I am reading an entry book titled Music Theory: From Beginner to Expert by Nicholas Carter.

He says that Perfect 4th is found at 3rd overtone at a frequency of Fundamental note + P5 + P4(which is a frequency of two octaves).

But other sources tell that Perfect 4th interval is not found in overtone series as below.


A book titled "Melody in Song Writing" by Jack Parricone also says Perfect 4th is not found in overtone series.

So, is P4 considered to be found in overtone series or not?

  • Btw, I'm not familiar with Carter's book and shouldn't judge it on this small excerpt. But, on the continuum "from beginner to expert," talking about the overtone series in any depth is farther from the "beginner" endpoint. Most music theory 101 classes tell about intervals but don't go into great historical, mathematical, or philosophical depth about how they're derived or what they signify. If you don't already have it, I recommend starting with the kind of broad knowledge you can gain in one day, like at musictheory.net/lessons, and then enriching with details beyond that. Feb 29 at 12:49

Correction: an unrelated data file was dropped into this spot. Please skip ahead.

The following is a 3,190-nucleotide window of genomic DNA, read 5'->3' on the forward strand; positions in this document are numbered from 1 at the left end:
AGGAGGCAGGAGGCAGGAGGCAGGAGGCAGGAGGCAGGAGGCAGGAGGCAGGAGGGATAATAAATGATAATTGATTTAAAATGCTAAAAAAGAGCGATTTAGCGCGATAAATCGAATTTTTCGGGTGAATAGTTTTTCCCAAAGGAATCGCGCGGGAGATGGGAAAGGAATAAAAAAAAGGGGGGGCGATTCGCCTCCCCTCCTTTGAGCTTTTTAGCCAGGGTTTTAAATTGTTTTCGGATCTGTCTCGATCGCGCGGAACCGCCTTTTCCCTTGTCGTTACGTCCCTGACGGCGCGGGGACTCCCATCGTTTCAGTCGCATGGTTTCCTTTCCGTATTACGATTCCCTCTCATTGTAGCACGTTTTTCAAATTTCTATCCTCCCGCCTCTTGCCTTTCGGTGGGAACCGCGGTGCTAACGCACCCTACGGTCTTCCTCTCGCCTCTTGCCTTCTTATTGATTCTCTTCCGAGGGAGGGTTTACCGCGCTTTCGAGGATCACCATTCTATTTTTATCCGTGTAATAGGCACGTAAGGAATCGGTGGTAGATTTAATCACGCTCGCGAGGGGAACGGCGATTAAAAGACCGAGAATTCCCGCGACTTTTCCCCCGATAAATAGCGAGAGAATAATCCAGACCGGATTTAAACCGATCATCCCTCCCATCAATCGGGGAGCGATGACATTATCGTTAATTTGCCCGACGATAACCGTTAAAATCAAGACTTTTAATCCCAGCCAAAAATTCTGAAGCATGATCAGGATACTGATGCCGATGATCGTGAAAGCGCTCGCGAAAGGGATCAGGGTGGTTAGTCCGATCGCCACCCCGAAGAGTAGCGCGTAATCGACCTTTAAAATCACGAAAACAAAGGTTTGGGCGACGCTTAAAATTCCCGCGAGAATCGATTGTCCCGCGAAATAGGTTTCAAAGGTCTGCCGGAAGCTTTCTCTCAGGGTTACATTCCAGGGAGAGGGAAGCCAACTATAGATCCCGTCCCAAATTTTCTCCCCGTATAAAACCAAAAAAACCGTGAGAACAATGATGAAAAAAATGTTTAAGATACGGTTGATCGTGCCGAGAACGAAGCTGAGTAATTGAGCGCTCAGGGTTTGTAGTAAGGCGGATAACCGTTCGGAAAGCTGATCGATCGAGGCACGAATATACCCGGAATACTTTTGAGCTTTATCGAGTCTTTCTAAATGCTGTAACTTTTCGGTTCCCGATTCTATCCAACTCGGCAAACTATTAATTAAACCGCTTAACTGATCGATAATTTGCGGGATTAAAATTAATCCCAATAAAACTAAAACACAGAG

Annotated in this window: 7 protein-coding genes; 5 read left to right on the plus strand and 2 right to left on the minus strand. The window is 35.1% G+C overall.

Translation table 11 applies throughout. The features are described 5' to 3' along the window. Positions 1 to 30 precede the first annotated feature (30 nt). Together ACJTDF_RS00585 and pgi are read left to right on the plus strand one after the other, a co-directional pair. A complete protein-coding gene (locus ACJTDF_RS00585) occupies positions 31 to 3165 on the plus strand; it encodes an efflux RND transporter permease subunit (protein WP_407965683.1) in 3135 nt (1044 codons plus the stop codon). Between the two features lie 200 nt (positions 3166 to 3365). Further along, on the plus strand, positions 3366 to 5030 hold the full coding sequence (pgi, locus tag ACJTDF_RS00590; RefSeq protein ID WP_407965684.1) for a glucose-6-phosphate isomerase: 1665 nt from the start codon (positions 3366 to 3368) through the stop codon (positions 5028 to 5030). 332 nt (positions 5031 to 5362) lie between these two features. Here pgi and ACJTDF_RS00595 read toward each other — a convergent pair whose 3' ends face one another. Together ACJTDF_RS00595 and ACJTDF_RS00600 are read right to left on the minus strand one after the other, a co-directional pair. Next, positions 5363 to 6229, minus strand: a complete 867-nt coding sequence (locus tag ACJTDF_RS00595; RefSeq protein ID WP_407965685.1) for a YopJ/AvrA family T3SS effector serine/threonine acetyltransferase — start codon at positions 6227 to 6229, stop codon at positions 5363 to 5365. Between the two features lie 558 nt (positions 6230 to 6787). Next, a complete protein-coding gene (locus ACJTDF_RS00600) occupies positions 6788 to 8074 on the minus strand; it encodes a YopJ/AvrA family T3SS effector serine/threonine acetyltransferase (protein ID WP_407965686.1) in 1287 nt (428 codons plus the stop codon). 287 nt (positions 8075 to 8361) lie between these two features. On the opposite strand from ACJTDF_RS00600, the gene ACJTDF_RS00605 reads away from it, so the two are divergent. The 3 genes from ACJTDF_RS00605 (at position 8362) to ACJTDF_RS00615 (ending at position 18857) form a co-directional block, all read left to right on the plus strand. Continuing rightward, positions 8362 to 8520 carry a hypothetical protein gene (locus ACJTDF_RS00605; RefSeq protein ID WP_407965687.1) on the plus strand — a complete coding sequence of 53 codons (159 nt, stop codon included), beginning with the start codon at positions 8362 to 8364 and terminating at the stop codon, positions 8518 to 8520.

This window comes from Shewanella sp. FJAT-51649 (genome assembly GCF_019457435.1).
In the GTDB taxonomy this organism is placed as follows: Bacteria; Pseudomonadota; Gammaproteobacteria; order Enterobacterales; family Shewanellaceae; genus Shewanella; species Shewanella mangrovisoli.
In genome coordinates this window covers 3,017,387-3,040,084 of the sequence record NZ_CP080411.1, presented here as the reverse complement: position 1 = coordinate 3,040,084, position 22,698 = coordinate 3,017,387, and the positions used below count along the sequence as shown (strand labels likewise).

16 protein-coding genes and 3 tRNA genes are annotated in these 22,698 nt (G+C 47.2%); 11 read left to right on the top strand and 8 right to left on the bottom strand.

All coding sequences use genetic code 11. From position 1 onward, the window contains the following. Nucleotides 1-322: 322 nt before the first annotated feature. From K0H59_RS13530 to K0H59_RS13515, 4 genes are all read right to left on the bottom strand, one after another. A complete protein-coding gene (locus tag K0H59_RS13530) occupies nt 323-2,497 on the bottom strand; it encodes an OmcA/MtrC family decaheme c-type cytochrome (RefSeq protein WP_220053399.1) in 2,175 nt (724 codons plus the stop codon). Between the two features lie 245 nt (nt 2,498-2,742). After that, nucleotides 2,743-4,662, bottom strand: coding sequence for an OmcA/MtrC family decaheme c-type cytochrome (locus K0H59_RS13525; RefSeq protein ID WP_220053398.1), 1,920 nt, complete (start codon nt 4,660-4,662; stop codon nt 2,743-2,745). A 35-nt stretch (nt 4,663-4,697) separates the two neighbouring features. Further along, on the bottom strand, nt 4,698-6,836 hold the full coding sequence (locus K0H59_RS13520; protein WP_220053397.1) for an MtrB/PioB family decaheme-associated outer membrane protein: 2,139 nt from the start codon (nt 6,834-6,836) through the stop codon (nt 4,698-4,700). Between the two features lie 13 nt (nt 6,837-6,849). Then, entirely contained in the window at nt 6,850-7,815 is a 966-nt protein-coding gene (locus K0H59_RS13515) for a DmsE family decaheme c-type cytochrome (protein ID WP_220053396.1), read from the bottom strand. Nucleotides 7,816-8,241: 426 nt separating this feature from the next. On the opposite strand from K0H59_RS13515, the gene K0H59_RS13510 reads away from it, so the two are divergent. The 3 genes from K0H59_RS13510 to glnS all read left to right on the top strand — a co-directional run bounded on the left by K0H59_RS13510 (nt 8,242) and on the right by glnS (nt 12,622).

1 Answer 1


There is no note which is a perfect 4th from the fundamental, or from harmonics 2, 4, 8, etc. However the 4th harmonic (C) is a perfect 4th above the 3rd harmonic (G). Apparently Nicholas Carter considers that this means that the perfect 4th appears in the harmonic series, while Jack Parricone does not.

  • 3
    Yep. Terminology issue. Plus, "appears in the overtone series" is usually just a tool to use dubious psychoacoustics to justify some music theory opinion... like what intervals are most natural, most consonant, most whatever, so you get a lot of disagreement about what "in the overtone series" entails.
    – user45266
    Feb 29 at 5:18
  • I agree with user45266, the overtone series supports the idea that a major triad is fundamental consonant and stable harmony, but after that the overtone series has little relevance to harmony practice. Feb 29 at 17:16

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